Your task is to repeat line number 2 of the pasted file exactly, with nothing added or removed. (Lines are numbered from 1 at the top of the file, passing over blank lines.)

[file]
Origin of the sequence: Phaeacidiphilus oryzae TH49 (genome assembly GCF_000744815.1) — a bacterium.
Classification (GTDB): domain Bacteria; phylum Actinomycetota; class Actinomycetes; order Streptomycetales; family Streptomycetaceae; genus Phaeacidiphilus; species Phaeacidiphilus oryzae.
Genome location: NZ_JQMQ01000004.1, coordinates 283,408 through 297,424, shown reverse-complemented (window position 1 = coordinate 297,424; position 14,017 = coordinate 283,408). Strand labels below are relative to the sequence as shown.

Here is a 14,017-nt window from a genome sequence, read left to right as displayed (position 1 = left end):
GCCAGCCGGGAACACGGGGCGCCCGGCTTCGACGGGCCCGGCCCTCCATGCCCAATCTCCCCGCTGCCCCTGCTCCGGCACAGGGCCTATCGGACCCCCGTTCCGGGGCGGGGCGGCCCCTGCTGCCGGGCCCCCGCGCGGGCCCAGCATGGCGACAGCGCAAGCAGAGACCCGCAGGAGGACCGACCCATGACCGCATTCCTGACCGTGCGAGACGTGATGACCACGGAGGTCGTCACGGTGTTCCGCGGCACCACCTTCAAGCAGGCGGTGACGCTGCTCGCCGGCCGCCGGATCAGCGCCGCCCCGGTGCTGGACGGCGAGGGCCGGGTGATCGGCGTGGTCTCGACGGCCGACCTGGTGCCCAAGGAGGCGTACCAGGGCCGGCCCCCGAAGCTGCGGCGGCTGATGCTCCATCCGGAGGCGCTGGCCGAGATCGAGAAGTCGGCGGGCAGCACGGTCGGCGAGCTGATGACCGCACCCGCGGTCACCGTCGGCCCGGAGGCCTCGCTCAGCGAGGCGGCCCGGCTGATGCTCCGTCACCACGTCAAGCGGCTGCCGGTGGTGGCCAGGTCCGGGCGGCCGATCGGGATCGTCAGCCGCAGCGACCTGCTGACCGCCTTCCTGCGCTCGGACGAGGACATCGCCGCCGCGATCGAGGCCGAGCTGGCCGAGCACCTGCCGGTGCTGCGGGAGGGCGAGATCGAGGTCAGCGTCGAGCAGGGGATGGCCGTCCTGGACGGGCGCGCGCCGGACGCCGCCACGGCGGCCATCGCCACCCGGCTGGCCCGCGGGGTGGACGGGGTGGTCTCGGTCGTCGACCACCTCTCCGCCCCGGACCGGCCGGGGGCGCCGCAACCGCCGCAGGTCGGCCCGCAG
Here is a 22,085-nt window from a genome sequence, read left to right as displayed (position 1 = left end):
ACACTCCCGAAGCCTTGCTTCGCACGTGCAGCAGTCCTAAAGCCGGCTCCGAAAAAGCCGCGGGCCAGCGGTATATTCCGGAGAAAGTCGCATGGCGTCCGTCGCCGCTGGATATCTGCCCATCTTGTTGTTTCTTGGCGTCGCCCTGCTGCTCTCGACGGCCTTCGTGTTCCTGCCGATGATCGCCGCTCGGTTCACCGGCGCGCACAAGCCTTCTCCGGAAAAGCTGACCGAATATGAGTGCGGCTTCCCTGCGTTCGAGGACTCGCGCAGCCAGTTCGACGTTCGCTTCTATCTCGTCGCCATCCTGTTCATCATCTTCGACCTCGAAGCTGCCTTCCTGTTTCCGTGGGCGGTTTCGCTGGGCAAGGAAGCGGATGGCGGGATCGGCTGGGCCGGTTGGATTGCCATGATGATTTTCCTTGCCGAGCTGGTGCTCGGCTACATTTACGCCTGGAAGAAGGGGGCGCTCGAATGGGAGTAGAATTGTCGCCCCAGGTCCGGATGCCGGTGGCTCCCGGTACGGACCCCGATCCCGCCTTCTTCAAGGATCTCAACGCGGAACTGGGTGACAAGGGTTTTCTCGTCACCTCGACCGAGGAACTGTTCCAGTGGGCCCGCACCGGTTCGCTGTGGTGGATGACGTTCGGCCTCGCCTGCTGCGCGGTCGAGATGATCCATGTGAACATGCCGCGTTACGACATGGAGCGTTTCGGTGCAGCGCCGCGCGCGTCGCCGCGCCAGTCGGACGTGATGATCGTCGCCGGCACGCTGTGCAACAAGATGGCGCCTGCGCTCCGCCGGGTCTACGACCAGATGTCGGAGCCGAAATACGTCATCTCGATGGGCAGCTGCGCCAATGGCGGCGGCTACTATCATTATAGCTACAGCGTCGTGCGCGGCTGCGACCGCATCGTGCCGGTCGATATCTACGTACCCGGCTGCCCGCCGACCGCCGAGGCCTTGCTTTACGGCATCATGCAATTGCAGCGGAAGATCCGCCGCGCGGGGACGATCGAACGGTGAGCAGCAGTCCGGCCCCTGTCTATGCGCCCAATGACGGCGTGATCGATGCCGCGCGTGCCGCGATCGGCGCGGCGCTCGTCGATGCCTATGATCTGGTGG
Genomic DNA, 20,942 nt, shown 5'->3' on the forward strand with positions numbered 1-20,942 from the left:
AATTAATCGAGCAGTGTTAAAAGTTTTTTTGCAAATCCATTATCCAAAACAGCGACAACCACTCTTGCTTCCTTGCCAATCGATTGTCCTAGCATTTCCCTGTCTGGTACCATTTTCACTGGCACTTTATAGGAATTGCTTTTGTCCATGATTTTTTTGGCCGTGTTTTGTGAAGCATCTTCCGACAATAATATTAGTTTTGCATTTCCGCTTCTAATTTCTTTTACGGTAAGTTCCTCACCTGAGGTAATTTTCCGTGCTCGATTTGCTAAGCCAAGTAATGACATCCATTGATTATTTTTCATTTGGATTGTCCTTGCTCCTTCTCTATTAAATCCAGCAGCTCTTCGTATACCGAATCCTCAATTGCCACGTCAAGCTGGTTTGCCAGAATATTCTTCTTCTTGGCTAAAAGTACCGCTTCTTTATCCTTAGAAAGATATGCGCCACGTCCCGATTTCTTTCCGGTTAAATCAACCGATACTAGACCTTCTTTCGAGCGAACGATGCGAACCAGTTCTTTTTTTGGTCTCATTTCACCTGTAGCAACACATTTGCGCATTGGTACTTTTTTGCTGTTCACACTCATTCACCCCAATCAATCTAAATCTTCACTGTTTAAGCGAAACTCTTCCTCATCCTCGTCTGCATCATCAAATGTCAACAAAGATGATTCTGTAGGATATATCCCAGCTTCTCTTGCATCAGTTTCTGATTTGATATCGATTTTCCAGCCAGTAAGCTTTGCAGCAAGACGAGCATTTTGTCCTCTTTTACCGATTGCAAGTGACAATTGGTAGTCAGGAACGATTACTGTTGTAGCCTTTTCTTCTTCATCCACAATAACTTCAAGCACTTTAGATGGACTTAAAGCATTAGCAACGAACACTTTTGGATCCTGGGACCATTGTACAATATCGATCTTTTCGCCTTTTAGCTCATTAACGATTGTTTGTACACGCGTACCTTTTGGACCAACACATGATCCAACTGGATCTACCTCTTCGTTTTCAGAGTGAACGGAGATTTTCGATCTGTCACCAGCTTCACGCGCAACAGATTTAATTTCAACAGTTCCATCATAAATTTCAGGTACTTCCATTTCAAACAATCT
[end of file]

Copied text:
Classification (GTDB): domain Bacteria; phylum Actinomycetota; class Actinomycetes; order Streptomycetales; family Streptomycetaceae; genus Phaeacidiphilus; species Phaeacidiphilus oryzae.